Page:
Today’s post is unusual for me: it’s about a topic on which there’s often disagreement, but on which I’m not sure what to think myself. So I’m going to write about my uncertainty and hope that the resulting conversation will enlighten me.
The topic: what’s a “small” effect, and when are small effects worth caring about?
Possible definitions of a small effect:
- An effect that’s small in some absolute sense. For instance, a weight loss plan that, if followed, will only cause you to lose two pounds at most.
- An effect that’s small relative to other factors that affect the same variable. Though to make this sort of comparison you need to put variation in the factors affecting the variable of interest on a common scale.
- In the context of a difference between two means, a “small” difference might mean “small relative to the within-group standard deviation, say 0.2 standard deviations or less”. That’s Cohen’s d, an effect size measure popular in psychology. (Aside: I agree with the linked post that it’s best to treat arbitrary thresholds like “d<0.2 means it’s a small effect” as rough rules of thumb.)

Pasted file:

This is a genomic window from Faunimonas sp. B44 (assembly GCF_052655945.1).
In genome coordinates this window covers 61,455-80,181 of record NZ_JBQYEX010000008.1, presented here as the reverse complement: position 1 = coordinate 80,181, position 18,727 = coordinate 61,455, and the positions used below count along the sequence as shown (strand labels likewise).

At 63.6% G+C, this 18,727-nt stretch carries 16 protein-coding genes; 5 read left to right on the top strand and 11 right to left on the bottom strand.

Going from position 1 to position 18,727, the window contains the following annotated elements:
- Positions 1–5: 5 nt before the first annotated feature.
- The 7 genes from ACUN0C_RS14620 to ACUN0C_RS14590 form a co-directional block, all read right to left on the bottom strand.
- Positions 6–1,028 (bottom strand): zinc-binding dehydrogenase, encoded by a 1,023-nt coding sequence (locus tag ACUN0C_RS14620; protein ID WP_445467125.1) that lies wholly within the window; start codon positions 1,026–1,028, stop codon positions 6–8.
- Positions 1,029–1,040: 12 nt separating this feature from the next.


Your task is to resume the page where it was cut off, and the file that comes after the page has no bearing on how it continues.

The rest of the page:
- An effect that you can only detect with a massive sample size, and/or with a highly-controlled study design and statistical analysis that subtracts out or eliminates other effects that might swamp or confound the small effect.
- An effect that turns out to be smaller than we expected it to be based on previous theory and data
- Maybe others I haven’t thought of?
Possible reasons why small effects might be worth caring about (or not):
- It’s interesting/surprising/important that the effect exists at all, no matter how small it is. Perhaps because we have some theoretical reason to expect the effect to be literally zero. Or perhaps because we have some strong moral/policy/management reason to want to reduce the effect to literally zero.
- The small effect is a symptom of some important or interesting entity or state of affairs that can’t be directly observed. The Higgs boson is a good example. To detect its existence, you have to sift through trillions of “events” in your particle collider, checking to see if certain events are very slightly more frequent than expected under a model with no Higgs boson. Another example from physics is stellar parallax, a very subtle effect. Failure to detect it was once used an argument against heliocentrism. As a third example, relativity theory predicts time dilation. It’s important to know if relativity theory is right, so it’s worth flying airplanes carrying atomic clocks around the world to look for that very small effect.